Forest Service holds workshop on plan revision

forestrailInyo National Forest Encourages Participation in

Workshop for Forest Plan Revision  (Press Release)

BISHOP, Calif., March 28, 2013 – Following two public meetings in mid-March, where the Forest Service heard from interested public about current forest conditions and trends, the Inyo National Forest is now encouraging the public to engage in a follow-up workshop on April 4th at the Forest Supervisors Office in Bishop.  The workshop will be broken into two sessions, the first from 2:00 to 4:00 pm; and the second from 5:00 to 7:00 pm.  Participants are welcome to attend either session or both.  Those unable to attend in person are invited to participate via a live webinar and conference line.

The Inyo National Forest recently started the “Assessment Phase” of the Forest Plan Revision Process, assessing forest resource conditions and trends – relying heavily on public knowledge in addition to Agency data.  The Forest’s existing Land and Resource Management Plan was completed in 1988, and has been amended numerous times during the past 25 years.  While much of the plan is still relevant to today’s needs, some elements are in need of updating in order to meet changing demands and to incorporate new information that may not have been available in 1988.

This workshop will build on conversations from earlier meetings, with the intent of having more focused discussions and delving deeper into the details of various Forest Assessment topics.   During this Assessment Phase of the Forest Plan Revision process, the public can play a critical role in informing and elevating subjects of particular interest; accordingly, this workshop process and topics of discussion will be shaped by the attendees.  Just a few of the known topics of interest include “Role of Partners in Conservation and Recreation Management” and “Ecosystem Services and Benefits” provided by the Forest, as well as the unique Recreation Settings, Opportunities and Access on this Forest.  Socioeconomics, “at-risk species”, and Ecosystem conditions may also be discussed. The workshop(s) provide a special opportunity for the public to bring forth technical and local knowledge about these and other topics.

A webinar and phone conference line will be available for those who cannot attend in person, though it may be more difficult to actively engage in discussions due to the acoustics and the number of in-room participants.  If you wish to participate remotely, please RSVP to Susan Joyce as described below.

Please contact Susan Joyce, Forest Planner, at (760) 873-2516 or for more information about the workshop or to register for the webinars.  More information about the meetings and Forest Plan revision is available at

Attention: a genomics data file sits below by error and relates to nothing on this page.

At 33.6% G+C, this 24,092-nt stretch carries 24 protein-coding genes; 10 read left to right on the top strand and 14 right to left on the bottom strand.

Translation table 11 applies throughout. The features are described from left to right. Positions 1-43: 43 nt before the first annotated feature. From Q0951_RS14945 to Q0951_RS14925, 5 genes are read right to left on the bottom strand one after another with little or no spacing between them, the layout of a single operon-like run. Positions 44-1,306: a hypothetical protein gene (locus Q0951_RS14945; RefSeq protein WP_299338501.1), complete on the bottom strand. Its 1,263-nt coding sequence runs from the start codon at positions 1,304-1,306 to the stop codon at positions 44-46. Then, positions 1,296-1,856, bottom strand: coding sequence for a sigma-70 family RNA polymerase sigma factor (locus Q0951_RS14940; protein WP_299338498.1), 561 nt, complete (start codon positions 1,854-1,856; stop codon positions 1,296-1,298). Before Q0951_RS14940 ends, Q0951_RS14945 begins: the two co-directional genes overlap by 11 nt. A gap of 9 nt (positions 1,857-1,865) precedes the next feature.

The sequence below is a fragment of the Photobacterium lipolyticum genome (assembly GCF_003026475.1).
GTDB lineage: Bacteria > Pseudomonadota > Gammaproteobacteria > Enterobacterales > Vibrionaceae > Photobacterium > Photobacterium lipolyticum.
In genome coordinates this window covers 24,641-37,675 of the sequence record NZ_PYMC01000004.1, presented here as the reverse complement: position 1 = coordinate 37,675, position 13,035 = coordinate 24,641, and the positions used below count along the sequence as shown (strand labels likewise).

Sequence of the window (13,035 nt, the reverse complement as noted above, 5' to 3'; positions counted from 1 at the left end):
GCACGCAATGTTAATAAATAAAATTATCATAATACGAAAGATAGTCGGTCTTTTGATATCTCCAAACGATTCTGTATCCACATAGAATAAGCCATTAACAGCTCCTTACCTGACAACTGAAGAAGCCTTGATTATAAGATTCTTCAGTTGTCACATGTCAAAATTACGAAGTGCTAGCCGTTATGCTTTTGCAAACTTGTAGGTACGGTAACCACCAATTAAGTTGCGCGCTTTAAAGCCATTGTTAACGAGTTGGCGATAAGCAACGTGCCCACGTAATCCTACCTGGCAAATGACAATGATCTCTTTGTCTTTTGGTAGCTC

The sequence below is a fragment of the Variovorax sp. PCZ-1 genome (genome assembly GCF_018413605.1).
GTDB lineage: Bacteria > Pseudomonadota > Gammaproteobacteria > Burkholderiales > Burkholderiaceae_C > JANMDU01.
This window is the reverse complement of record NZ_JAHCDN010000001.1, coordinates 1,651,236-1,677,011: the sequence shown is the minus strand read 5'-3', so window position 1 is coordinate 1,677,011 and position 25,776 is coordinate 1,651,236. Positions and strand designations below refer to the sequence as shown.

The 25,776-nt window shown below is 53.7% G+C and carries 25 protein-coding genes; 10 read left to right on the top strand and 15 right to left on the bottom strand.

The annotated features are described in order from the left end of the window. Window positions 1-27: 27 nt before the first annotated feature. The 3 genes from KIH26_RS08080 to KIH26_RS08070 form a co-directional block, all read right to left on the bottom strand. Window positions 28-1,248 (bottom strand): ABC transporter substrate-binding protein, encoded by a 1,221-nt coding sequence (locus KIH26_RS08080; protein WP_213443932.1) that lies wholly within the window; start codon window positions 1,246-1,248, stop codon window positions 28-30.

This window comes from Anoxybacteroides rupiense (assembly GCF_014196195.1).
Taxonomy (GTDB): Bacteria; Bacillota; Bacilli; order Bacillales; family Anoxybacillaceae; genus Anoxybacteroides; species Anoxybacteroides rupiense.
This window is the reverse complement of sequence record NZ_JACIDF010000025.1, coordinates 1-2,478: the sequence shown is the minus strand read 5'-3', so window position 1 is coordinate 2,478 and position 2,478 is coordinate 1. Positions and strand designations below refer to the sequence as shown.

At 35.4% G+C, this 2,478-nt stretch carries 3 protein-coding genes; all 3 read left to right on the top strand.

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3 Responses to Forest Service holds workshop on plan revision

  1. How CAN WE TRUST INYO U.S.F.S April 1, 2013 at 3:46 pm #

    Sorry, After Marty Hornicks presentation at the last mammoth meeting feb. 20 regarding closing connector trails that were mistakes, and won’t admit to it,or fix it for O.H.V users,and our handicaped guest to have a better experience on the forest like we once had on the Inyo National Forest in the past,How do you expect us to trust a change will really happen? Mono County U.S.F.S totally ignored citizens and mammoth motorcycle clubs suggestions and let friends of the Inyo go hay wire without any supervision and had a field day closing as much as they could to get hours to burn our O.H.V green sticker grant money and benefited there own pockets.Sorry not buying this scam any longer. Are you going to open the mammoth motocross track for more public use how it once was in the past too? Sorry, Not worth the gas money or time. Bring the meeting to Mammoth and maybe I’ll show up.

  2. J. Baconcheesburger April 1, 2013 at 9:25 pm #

    Well, Your kind of on the right track there, but I challenge you to take it a step further.
    We all know that the FS meetings are a dog and pony show, right? They ask for input, pretend to listen, care, etc. been there done that.
    And I agree, it’s a waste of time and money to attend. My question to you is: what next? In addition of complaining on sierrawave, what do you plan on doing? Got anything particular In mind?
    Maybe a Lawsuit?
    Maybe going out and reopening those connectors you mentioned?
    Make new ones?
    Or how about unoficially reopening the motox track the old fashion way?
    Now don’t take this the wrong way, I don’t advocate illegal activities in any way, but what’s good for the goose is most certainly good for the gander.
    good luck in whichever you choose. I consider myself lucky, being a non motorized user, I find myself not too mixed up in all the politics.

  3. Birdy says cheeseburger April 3, 2013 at 12:33 am #

    Had to give you a thumbs up for the humor in your post.1st I go around barriors that block connectors.Makes it challenging for my skills,test the new suspension on my dirt bike to.They make great jacks for fixing rear flat tires.2nd Lawsuits will be dragged out like Mammoth airports was for over 15 years and the Attorney$ can buy new Mercedes and Porsches.3rd Make new singletrack trails that are done right and keep you going in 1 direction so there’s no ruts or holes when it rains.4th Motocross track is already the old fashion way as long as you have the golden key from Rusty Gregory.
    5th Never admit I’m a non motorized user do to small towns need every dollar spent at gas stations,small stores,bars,restaurants,motorcycle shops etc.and always help pay for the employers to provide clean bathrooms, paper towels, and toilet paper for the non motorized users like yourself.Not tooting my own horn but:motorized Rec.bring 3-1 when it comes to spending $$$$$!! Thank you Benett for posting this.I hope you laugh @ the smart A$$ remarks 🙂


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